Toc: Content: Marine Engineering Series, Page iiFront Matter, Page iiiCopyright, Page ivPreface, Pages v-viiAcknowledgements, Page xi1 - Historical development of the marine boiler, Pages 1-92 - Theoretical development of the marine boiler, Pages 10-173 - Tank type boilers, Pages 18-584 - Water tube boilers, Pages 59-1535 - Dual-fired boilers for oil and liquified natural gas, Pages 154-1646 - Composite boilers and exhaust-gas heat exchangers, Pages 165-2097 - Forced circulation boilers, Pages 210-2168 - Low-pressure steam generators, Pages 217-2329 - Superheaters and economisers, Pages 233-26410 - Materials used in construction, Pages 265-27711 - Boiler construction, Pages 278-33012 - Refractories and insulation, Pages 331-33513 - Boiler mountings, Pages 336-38114 - Boiler controls, Pages 382-40915 - Treatment of boiler water and feed water, Pages 410-43216 - Steam generation and boiler operation, Pages 433-46917 - Fire-fighting appliances, Pages 470-47918 - Water tube boiler surveys and repairs, Pages 480-52319 - Tank type boiler surveys defects and repairs, Pages 524-56420 - Certificates of competency, Pages 565-574Appendix, Pages 575-580Index, Pages 581,583-591
Early boilers used seawater directly, but this gave problems with the build-up of brine and scale. For efficiency, as well as conserving feedwater, marine engines have usually been condensing engines. By 1865, the use of an improved surface condenser permitted the use of fresh water feed, as the additional feedwater now required was only the small amount required to make up for losses, rather than the total passed through the boiler. Despite this, fresh water makeup to the feedwater system of a large warship under full power could still require up to 100 tons per day. Attention was also paid to de-aereating feedwater, to further reduce boiler corrosion.
Operation of an evaporator represents a costly consumption of main boiler steam, thus fuel. Evaporators for a warship must also be adequate to supply the boilers at continuous full power when required, even though this is rarely required. Varying the vacuum under which the evaporator works, and thus the boiling point of the feedwater, may optimise production for either maximum output, or better efficiency, depending on which is needed at the time. Greatest output is achieved when the evaporator operates at near atmospheric pressure and a high temperature (for saturated steam this will be at a limit of 100 °C), which may then have an efficiency of 0.87 kg of feedwater produced for each kg of steam supplied.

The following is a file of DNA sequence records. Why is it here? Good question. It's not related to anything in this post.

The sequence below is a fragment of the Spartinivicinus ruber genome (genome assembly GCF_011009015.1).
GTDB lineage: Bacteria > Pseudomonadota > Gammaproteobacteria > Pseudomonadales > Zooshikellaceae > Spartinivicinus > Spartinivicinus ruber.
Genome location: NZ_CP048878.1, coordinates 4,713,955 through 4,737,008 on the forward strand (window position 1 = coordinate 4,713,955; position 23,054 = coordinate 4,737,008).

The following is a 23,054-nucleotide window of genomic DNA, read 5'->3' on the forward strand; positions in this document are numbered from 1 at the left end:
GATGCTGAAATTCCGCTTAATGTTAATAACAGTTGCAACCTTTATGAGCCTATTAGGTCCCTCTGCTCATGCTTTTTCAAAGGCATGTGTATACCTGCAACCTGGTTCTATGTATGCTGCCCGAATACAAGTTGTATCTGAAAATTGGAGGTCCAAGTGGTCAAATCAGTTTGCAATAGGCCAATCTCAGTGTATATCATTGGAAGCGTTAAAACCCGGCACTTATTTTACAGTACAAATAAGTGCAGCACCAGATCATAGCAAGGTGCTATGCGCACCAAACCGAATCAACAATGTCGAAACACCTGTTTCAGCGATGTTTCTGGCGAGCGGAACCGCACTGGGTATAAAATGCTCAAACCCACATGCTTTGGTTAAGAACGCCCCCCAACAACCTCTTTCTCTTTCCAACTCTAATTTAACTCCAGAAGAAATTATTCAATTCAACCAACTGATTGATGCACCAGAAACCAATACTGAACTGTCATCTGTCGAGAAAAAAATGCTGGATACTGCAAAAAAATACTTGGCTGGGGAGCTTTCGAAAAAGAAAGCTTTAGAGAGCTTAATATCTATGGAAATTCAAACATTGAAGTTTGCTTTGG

The unevaporated seawater in an evaporator gradually becomes a concentrated brine and, like the early steam boilers with seawater feed, this brine must be intermittently blown down every six to eight hours and dumped overboard. Early evaporators were simply mounted high-up and dumped their brine by gravity. As the increasing complexity of surface condensers demanded better feedwater quality, a pump became part of the evaporator equipment. This pump had three combined functions as a seawater feed pump, a fresh water delivery pump and a brine extraction pump, each of progressively smaller capacity. The brine salinity was an important factor in evaporator efficiency: too dense encouraged scale formation, but too little represented a waste of heated seawater. The optimum operating salinity was thus fixed at three times that of seawater, and so the brine pump had to remove at least one third of the total feedwater supply rate. These pumps resembled the steam-powered reciprocating feedwater pumps already in service. They were usually produced by the well-known makers, such as G & J Weir. Vertical and horizontal pumps were used, although horizontal pumps were favoured as they encouraged the de-aeration of feedwater. Electrically powered rotary centrifugal pumps were later adopted, as more efficient and more reliable. There were initial concerns whether these would be capable of pumping brine against the vacuum of the evaporator and so there was also a transitional type where a worm gear-driven plunger pump for brine was driven from the rotary shaft.
Diesel-powered motorships do not use steam boilers as part of their main propulsion system and so may not have steam supplies available to drive evaporators. Some do, as they use auxiliary boilers for non-propulsion tasks such as this. Such boilers may even be heat-recovery boilers that are heated by the engine exhaust. 2b1af7f3a8